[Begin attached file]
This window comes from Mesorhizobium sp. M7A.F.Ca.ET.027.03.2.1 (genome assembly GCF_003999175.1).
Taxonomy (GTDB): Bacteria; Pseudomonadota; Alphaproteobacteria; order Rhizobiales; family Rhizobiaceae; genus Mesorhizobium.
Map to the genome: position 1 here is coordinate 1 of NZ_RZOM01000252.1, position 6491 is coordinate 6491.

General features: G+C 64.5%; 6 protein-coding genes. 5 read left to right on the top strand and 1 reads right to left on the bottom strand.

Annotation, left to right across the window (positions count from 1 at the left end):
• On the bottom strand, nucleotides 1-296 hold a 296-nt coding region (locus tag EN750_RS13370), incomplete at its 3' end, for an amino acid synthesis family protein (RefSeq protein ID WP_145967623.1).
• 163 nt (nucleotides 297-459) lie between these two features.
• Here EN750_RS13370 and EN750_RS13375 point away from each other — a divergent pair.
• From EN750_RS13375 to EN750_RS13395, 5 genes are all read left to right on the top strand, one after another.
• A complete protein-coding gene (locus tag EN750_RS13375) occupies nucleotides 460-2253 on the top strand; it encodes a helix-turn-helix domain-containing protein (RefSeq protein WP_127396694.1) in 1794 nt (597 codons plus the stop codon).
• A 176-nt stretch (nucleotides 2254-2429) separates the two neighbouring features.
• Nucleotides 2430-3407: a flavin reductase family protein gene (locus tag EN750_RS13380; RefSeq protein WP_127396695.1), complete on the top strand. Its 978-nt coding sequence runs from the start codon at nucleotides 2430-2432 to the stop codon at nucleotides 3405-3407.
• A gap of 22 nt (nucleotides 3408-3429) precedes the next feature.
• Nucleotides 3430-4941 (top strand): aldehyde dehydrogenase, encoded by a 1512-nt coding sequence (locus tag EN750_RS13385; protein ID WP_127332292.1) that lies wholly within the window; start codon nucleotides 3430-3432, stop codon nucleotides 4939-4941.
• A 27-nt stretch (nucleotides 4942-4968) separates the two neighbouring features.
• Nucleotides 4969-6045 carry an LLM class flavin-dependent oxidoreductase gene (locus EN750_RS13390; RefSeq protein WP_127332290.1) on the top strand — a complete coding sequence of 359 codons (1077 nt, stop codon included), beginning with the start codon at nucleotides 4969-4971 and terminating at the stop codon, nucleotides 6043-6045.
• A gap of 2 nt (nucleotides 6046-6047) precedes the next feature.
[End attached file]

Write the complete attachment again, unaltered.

This window comes from Mesorhizobium sp. M7A.F.Ca.ET.027.03.2.1 (genome assembly GCF_003999175.1).
Taxonomy (GTDB): Bacteria; Pseudomonadota; Alphaproteobacteria; order Rhizobiales; family Rhizobiaceae; genus Mesorhizobium.
Map to the genome: position 1 here is coordinate 1 of NZ_RZOM01000252.1, position 6491 is coordinate 6491.

General features: G+C 64.5%; 6 protein-coding genes. 5 read left to right on the top strand and 1 reads right to left on the bottom strand.

Annotation, left to right across the window (positions count from 1 at the left end):
• On the bottom strand, nucleotides 1-296 hold a 296-nt coding region (locus tag EN750_RS13370), incomplete at its 3' end, for an amino acid synthesis family protein (RefSeq protein ID WP_145967623.1).
• 163 nt (nucleotides 297-459) lie between these two features.
• Here EN750_RS13370 and EN750_RS13375 point away from each other — a divergent pair.
• From EN750_RS13375 to EN750_RS13395, 5 genes are all read left to right on the top strand, one after another.
• A complete protein-coding gene (locus tag EN750_RS13375) occupies nucleotides 460-2253 on the top strand; it encodes a helix-turn-helix domain-containing protein (RefSeq protein WP_127396694.1) in 1794 nt (597 codons plus the stop codon).
• A 176-nt stretch (nucleotides 2254-2429) separates the two neighbouring features.
• Nucleotides 2430-3407: a flavin reductase family protein gene (locus tag EN750_RS13380; RefSeq protein WP_127396695.1), complete on the top strand. Its 978-nt coding sequence runs from the start codon at nucleotides 2430-2432 to the stop codon at nucleotides 3405-3407.
• A gap of 22 nt (nucleotides 3408-3429) precedes the next feature.
• Nucleotides 3430-4941 (top strand): aldehyde dehydrogenase, encoded by a 1512-nt coding sequence (locus tag EN750_RS13385; protein ID WP_127332292.1) that lies wholly within the window; start codon nucleotides 3430-3432, stop codon nucleotides 4939-4941.
• A 27-nt stretch (nucleotides 4942-4968) separates the two neighbouring features.
• Nucleotides 4969-6045 carry an LLM class flavin-dependent oxidoreductase gene (locus EN750_RS13390; RefSeq protein WP_127332290.1) on the top strand — a complete coding sequence of 359 codons (1077 nt, stop codon included), beginning with the start codon at nucleotides 4969-4971 and terminating at the stop codon, nucleotides 6043-6045.
• A gap of 2 nt (nucleotides 6046-6047) precedes the next feature.